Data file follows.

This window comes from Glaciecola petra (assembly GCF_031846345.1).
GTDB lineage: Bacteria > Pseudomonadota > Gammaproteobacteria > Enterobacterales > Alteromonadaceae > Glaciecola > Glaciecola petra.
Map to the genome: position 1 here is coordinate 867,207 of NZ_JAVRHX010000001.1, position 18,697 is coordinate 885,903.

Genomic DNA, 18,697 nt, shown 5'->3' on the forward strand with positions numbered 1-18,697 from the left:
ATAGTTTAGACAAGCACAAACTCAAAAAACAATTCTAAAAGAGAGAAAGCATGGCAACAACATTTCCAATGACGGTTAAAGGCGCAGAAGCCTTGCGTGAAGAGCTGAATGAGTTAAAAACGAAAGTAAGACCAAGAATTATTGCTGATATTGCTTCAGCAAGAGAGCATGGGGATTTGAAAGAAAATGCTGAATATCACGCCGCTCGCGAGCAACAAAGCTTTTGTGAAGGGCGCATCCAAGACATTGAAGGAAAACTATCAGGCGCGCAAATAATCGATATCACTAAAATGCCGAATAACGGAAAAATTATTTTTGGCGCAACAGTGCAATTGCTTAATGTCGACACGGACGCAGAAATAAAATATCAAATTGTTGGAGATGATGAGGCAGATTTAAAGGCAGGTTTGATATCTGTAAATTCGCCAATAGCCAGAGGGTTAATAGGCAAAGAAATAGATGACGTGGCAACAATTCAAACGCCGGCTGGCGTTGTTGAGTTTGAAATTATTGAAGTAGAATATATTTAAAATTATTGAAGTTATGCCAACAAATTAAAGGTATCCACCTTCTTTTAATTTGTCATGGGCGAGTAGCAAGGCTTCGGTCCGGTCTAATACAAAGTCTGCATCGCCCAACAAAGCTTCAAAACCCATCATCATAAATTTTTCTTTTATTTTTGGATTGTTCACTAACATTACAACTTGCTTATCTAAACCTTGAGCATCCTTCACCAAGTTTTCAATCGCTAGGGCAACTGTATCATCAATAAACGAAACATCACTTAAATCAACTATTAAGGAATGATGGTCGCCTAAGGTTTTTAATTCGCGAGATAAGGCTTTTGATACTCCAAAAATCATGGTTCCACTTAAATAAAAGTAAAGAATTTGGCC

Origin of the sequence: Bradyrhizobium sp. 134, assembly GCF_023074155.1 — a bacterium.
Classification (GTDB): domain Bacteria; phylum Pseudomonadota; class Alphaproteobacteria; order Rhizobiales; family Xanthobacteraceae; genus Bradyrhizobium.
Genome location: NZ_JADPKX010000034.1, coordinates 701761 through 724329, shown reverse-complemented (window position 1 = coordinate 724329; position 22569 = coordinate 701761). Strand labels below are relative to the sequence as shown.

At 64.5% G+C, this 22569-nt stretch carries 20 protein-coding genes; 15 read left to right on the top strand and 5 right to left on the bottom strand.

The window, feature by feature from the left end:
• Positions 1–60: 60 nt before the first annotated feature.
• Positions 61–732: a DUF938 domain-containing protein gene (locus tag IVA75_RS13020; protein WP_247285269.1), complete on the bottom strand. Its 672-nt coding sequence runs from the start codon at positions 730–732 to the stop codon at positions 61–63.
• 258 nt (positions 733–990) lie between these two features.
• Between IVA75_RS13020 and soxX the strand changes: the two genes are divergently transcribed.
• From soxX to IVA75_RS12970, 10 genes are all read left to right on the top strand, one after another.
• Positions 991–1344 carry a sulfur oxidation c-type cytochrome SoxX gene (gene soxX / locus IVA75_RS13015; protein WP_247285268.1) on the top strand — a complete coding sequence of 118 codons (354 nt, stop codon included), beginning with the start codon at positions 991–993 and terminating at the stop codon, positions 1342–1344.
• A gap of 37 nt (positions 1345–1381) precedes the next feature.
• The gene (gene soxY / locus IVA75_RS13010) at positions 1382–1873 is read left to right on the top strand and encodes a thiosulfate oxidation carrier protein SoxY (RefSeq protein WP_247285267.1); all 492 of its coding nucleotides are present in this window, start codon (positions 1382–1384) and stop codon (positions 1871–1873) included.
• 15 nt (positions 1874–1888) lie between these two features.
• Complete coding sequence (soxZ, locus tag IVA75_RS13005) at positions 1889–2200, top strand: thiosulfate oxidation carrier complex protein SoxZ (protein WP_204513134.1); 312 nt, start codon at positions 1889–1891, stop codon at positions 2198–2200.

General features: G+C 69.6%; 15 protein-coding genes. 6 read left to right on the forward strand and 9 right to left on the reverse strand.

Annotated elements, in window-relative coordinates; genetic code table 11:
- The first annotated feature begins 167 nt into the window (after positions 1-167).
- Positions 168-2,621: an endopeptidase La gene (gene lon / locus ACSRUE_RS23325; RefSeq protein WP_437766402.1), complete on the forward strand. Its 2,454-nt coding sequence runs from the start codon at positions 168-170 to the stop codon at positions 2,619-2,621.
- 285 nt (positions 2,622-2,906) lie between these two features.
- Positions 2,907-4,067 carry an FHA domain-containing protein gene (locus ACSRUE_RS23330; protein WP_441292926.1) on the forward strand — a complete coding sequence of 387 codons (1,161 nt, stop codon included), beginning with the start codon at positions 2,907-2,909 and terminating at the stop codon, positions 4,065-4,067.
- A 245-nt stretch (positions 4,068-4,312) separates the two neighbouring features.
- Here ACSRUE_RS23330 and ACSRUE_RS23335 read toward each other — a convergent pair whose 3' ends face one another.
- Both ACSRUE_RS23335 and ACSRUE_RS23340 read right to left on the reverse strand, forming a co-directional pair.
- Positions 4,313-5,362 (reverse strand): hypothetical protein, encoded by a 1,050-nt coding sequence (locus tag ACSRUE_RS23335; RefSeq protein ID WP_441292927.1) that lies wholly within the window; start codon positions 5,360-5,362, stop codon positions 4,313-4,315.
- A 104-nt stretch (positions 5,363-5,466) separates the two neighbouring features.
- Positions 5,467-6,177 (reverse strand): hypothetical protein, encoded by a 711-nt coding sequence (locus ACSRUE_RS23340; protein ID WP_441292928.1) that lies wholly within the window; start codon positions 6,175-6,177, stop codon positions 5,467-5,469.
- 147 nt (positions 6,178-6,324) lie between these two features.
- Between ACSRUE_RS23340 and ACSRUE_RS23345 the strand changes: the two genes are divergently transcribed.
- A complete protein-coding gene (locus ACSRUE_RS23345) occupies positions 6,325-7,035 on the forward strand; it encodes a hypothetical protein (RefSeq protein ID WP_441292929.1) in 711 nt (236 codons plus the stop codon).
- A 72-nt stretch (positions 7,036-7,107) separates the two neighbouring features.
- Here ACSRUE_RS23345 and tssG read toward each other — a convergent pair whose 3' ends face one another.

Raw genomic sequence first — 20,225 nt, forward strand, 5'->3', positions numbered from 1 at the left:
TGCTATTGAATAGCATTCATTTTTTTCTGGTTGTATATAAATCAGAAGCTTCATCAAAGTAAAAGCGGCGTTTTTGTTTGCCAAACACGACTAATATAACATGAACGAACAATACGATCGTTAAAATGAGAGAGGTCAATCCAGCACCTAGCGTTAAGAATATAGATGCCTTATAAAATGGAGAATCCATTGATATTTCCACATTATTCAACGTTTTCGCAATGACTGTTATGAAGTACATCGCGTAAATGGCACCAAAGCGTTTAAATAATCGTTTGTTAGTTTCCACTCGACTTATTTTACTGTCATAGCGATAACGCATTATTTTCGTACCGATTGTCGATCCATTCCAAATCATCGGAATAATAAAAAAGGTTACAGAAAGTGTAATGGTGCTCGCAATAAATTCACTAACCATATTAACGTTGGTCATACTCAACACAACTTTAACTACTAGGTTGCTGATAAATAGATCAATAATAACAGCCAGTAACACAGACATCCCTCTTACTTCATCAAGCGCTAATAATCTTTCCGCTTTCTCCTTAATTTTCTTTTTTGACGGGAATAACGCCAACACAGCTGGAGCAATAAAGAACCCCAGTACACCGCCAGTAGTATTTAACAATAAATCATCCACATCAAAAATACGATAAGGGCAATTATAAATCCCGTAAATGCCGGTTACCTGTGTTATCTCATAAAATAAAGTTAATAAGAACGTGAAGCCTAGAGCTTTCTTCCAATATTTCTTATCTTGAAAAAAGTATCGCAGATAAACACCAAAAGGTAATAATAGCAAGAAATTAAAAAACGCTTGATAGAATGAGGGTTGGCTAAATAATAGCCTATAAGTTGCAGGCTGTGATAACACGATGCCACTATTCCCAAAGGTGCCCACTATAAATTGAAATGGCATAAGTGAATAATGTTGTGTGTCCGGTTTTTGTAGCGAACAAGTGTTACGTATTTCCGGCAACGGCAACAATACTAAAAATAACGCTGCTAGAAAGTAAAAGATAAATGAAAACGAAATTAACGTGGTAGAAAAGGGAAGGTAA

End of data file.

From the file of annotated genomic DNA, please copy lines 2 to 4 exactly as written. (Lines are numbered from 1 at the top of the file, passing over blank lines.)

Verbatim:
GTDB lineage: Bacteria > Pseudomonadota > Gammaproteobacteria > Enterobacterales > Alteromonadaceae > Glaciecola > Glaciecola petra.
Map to the genome: position 1 here is coordinate 867,207 of NZ_JAVRHX010000001.1, position 18,697 is coordinate 885,903.

Genomic DNA, 18,697 nt, shown 5'->3' on the forward strand with positions numbered 1-18,697 from the left: